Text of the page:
John Bozeman discovered a shortcut to the Montana gold fields in the winter of 1862-1863. The Bozeman Trail was much shorter than the other approaches to Montana from the east. The only other options were the long and circuitous Missouri River Passage or the Overland Trail in Idaho. The main drawback for the Bozeman Trail was that it crossed the hunting grounds of the Lakota and Cheyenne Indians. The wagon trains that attempted to cross were warned by the tribes to turn back. Some did, but others, like Bozeman, did not. Between 1864 and 1865 approximately 2000 people made the trip across the Bozeman Trail.
In 1864 and 1865 the federal government built three forts along the trail. Ft. Reno, Ft. Phil Kearney and Ft. C. F. Smith were built to guard and protect travelers along the trail. From the time of its completion Ft. Phil Kearney was under almost constant siege by Red Cloud and his warriors.
On December 21, 1866 the commander of Ft. Phil Kearney was led to believe that a wood cutting detail from the fort was under attack. Col. Henry B. Carrington sent Captain William Fetterman and eighty-one men to rescue them.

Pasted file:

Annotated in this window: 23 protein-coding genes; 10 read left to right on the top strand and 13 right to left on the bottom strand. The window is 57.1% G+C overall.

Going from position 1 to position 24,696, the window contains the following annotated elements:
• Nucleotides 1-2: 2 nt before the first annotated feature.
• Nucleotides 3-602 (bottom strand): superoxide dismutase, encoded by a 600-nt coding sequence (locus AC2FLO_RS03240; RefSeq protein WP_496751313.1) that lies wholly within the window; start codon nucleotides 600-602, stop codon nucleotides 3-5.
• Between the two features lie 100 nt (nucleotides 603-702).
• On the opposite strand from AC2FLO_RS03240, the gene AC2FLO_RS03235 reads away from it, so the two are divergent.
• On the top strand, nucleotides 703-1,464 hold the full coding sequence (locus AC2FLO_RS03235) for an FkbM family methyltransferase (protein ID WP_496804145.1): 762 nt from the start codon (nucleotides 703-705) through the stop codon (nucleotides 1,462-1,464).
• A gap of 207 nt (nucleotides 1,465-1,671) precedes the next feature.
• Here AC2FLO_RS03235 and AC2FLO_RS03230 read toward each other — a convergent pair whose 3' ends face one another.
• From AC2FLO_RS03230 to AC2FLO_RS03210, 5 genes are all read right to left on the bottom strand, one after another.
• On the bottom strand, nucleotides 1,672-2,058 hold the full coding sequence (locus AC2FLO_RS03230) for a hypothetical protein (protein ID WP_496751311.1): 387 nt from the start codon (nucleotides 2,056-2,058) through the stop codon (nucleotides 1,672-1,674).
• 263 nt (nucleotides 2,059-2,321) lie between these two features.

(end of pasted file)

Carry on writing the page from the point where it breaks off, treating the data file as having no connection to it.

Fetterman, a Civil War veteran had previously boasted “With eighty men I could ride through the Sioux nation.” That December day he would have his chance. The rescue party rode out and Indian decoys drew the soldiers over Lodge Trail Ridge and into a trap. Red Cloud and his warriors, one thousand strong, rose up from the tall grass and all of Fetterman’s troops died. Fetterman and Capt Frederick Brown assisted each other in committing suicide rather than face capture and torture by the amassed Sioux and Arapaho warriors.
By 1868, the Treaty of Ft. Laramie was signed. The United States agreed to abandon the forts. Shortly after, Ft. Phil Kearney was burned to the ground, probably by Cheyenne Indians.